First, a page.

When it comes to helping athletes get faster in their 40 yard dash, one of the things I focus on asap is their start.  This makes the fastest impact on an athlete 40 times.  Now let me be clear here, getting a faster 40 time from fixing an athlete’s stance is more about efficiency than anything else.  Improving an athlete’s speed through improved stride rate, frequency, and force development takes time, especially if you’re working with youth athletes.  But when the privilege of time isn’t there here are the 3 keys guaranteed to give you an improved 40 yard dash start.

Key #1 Foot Spacing

There are a couple of things to consider here in terms of the depth and width of both feet.  I’m going to assume you already know how to find your dominant foot, mine is my left.  First I’d place both toes behind the line with my feet together and move my left toe behind my right heel.  This is going to give me the depth of my front foot from the line which is a foot’s length.  This is great because it allows me to be as close to the line as possible, without overcrowding to the point where it’s difficult to hold my stance.  Next I’ll find the width of my feet by making my right heel perpendicular to my left, and making my right toe placement a foot width from my left heel (This could be a few inches wider for athletes with bigger quads).  Finally I’m going to move my right toe back 3-6 inches.  This spacing will give me the perfect leverage for a great get off.

Key #2: Ankle Angles  

This is why ankle mobility is so important.  Putting yourself in the best stance for a 40 yard dash start requires a high amount of ankle flexion from both legs and here’s why.  First, it brings clarity to the conversation of how high an athlete’s hips should be.  Without question they should be above the knees but to know exactly how high, the back ankle should have enough flexion that there’s a 45 degree angle in the back shin.  Secondly, and even more important is the deep ankle flexion in the front foot that allows the front knee to go over the toe once your hips are elevated.  This can be a tough position to hold for athletes who lack strength and ankle mobility, but done right you’re positioned in a way to fire out like a cannon out of the blocks.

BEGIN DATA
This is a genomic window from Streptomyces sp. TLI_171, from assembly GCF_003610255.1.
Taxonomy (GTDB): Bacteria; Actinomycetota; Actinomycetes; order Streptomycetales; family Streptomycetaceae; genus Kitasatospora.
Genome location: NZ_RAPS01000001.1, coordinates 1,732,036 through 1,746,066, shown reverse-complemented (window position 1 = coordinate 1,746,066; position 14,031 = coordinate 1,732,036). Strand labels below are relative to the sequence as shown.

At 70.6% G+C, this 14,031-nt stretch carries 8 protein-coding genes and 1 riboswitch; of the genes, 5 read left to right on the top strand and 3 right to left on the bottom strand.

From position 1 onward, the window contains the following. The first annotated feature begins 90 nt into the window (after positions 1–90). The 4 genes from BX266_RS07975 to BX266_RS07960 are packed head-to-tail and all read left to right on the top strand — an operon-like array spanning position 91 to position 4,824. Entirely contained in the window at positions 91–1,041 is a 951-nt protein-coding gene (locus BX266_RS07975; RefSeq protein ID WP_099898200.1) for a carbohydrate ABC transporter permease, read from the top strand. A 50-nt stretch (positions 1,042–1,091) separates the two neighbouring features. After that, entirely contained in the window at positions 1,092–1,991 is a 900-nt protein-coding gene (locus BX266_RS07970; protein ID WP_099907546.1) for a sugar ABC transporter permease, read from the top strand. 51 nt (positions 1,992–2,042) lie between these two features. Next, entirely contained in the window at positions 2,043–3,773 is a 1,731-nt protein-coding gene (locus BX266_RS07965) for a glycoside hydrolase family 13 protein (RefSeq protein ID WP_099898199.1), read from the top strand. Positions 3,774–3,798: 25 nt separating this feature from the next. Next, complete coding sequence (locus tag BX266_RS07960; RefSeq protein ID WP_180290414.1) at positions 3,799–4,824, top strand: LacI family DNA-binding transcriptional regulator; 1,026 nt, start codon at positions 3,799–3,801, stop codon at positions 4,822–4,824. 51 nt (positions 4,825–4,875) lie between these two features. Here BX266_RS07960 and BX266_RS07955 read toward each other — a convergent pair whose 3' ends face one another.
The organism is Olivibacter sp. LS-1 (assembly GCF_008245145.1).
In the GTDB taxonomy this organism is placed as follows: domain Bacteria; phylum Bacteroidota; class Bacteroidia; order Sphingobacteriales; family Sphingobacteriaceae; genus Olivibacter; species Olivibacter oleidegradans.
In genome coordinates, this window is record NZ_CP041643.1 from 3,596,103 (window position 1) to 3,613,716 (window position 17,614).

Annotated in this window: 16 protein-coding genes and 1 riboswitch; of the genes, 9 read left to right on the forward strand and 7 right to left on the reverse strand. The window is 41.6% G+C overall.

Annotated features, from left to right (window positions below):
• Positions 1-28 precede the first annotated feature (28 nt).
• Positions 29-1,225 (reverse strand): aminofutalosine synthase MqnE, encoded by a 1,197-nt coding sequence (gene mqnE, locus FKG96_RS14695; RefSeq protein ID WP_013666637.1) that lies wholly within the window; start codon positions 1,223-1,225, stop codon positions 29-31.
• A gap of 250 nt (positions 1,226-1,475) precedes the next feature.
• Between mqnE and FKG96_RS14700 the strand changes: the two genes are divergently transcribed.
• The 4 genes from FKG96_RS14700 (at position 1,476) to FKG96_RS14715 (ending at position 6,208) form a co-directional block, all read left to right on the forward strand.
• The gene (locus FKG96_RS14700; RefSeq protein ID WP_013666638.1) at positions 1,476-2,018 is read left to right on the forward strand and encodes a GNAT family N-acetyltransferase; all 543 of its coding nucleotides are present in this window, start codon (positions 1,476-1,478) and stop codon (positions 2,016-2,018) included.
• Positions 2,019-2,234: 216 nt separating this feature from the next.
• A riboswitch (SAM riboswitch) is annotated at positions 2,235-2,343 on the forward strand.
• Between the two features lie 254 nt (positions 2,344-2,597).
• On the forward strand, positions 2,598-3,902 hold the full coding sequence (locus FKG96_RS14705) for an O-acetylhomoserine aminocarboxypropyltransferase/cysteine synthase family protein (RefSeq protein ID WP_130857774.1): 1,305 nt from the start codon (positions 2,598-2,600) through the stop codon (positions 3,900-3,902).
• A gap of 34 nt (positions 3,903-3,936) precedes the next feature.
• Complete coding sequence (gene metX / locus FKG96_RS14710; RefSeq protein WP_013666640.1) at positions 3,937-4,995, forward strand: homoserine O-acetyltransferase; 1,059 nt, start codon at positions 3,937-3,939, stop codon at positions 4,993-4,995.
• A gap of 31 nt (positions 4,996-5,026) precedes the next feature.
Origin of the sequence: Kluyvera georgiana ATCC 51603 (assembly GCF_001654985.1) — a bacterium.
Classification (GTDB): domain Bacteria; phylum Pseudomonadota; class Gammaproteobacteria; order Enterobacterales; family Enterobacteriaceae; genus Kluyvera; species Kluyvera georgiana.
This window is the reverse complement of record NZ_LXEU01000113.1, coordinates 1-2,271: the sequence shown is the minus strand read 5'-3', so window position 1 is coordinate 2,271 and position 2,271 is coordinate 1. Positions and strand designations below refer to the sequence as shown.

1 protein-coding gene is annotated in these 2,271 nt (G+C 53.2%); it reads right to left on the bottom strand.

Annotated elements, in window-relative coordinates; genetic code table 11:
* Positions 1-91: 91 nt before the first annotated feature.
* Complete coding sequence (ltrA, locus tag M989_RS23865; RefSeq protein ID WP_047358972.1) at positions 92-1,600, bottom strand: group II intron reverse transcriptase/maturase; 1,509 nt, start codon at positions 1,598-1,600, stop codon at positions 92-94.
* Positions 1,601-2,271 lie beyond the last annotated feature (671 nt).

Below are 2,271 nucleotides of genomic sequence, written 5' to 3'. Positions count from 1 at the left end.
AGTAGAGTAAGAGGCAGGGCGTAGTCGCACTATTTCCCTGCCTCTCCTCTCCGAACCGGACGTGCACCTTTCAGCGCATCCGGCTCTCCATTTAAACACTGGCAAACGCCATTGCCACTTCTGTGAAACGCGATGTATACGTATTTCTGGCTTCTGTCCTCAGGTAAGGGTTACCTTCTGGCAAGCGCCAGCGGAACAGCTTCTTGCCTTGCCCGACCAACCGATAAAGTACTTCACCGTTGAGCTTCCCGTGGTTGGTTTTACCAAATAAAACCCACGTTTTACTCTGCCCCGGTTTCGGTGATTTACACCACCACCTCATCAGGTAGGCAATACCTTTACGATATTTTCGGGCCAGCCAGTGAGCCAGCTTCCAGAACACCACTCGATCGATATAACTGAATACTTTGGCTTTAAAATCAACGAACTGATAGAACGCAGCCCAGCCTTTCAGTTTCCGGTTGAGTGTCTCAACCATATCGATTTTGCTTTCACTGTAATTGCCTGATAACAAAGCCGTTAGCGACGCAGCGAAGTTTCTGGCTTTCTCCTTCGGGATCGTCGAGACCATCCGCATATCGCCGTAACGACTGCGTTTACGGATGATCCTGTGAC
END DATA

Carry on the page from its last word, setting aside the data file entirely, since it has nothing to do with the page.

Key #3: Create force

This is the final and probably most crucial element of the 40 yard dash start.  When an athlete explodes out of the gate during takeoff and veers slightly right or left, what’s happening is the athlete is only pushing off one leg coming out. Because of the positioning of the 40 start it’s impossible to produce an equal amount of force from both legs, but you definitely need to execute a double foot push off.  This is often very hard for my athletes since they usually don’t know how to produce force off their back leg.  My coaching point is to have 90% of the weight on your front leg and 10% on the back leg.  But how do we create force off the back leg? By contracting the back glute.  In any type of movement whether the weight room or field, the more force you can create internally,  the more force you can produce externally.  The ability to push off of both legs can provide the horizontal force and power to take your get off to the next level. 

These 3 parts of a 40 yard dash start can improve your time almost immediately.  It gives you the proper leverage, angles, and force production to have an efficient start for a more efficient 40.-Boostman

Coach Bass

Owner, Boost Training Systems in Corona, CA
Level 1 & 2 Coach Bommarito Performance
CSCS, USAW